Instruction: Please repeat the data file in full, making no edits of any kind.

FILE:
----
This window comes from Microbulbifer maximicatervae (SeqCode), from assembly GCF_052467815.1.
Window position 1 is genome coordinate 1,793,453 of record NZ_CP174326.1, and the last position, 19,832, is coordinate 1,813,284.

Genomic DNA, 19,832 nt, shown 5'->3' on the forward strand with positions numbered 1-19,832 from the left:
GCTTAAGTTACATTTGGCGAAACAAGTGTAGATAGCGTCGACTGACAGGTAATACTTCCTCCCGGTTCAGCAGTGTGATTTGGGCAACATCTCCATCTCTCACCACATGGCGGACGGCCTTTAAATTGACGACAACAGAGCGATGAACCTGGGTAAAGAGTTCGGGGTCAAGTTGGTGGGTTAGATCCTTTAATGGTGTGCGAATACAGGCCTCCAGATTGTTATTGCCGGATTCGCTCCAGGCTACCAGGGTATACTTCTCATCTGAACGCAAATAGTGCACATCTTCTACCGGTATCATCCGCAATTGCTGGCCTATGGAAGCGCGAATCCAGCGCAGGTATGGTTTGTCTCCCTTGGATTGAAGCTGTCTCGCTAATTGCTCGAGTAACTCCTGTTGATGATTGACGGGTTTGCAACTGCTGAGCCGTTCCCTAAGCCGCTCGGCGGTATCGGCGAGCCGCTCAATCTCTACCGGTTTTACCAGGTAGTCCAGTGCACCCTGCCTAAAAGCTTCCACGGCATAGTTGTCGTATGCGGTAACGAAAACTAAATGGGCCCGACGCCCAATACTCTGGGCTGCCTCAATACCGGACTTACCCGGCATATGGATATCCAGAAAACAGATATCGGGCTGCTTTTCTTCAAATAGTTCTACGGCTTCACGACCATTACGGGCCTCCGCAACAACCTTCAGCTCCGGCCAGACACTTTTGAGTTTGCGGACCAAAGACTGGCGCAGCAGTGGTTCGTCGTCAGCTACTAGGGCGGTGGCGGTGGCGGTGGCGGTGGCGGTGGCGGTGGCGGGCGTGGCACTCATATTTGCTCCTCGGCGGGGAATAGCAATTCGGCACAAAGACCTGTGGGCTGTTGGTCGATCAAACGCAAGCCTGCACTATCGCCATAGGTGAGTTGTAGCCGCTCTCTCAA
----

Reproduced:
This window comes from Microbulbifer maximicatervae (SeqCode), from assembly GCF_052467815.1.
Window position 1 is genome coordinate 1,793,453 of record NZ_CP174326.1, and the last position, 19,832, is coordinate 1,813,284.

Genomic DNA, 19,832 nt, shown 5'->3' on the forward strand with positions numbered 1-19,832 from the left:
GCTTAAGTTACATTTGGCGAAACAAGTGTAGATAGCGTCGACTGACAGGTAATACTTCCTCCCGGTTCAGCAGTGTGATTTGGGCAACATCTCCATCTCTCACCACATGGCGGACGGCCTTTAAATTGACGACAACAGAGCGATGAACCTGGGTAAAGAGTTCGGGGTCAAGTTGGTGGGTTAGATCCTTTAATGGTGTGCGAATACAGGCCTCCAGATTGTTATTGCCGGATTCGCTCCAGGCTACCAGGGTATACTTCTCATCTGAACGCAAATAGTGCACATCTTCTACCGGTATCATCCGCAATTGCTGGCCTATGGAAGCGCGAATCCAGCGCAGGTATGGTTTGTCTCCCTTGGATTGAAGCTGTCTCGCTAATTGCTCGAGTAACTCCTGTTGATGATTGACGGGTTTGCAACTGCTGAGCCGTTCCCTAAGCCGCTCGGCGGTATCGGCGAGCCGCTCAATCTCTACCGGTTTTACCAGGTAGTCCAGTGCACCCTGCCTAAAAGCTTCCACGGCATAGTTGTCGTATGCGGTAACGAAAACTAAATGGGCCCGACGCCCAATACTCTGGGCTGCCTCAATACCGGACTTACCCGGCATATGGATATCCAGAAAACAGATATCGGGCTGCTTTTCTTCAAATAGTTCTACGGCTTCACGACCATTACGGGCCTCCGCAACAACCTTCAGCTCCGGCCAGACACTTTTGAGTTTGCGGACCAAAGACTGGCGCAGCAGTGGTTCGTCGTCAGCTACTAGGGCGGTGGCGGTGGCGGTGGCGGTGGCGGTGGCGGTGGCGGGCGTGGCACTCATATTTGCTCCTCGGCGGGGAATAGCAATTCGGCACAAAGACCTGTGGGCTGTTGGTCGATCAAACGCAAGCCTGCACTATCGCCATAGGTGAGTTGTAGCCGCTCTCTCAA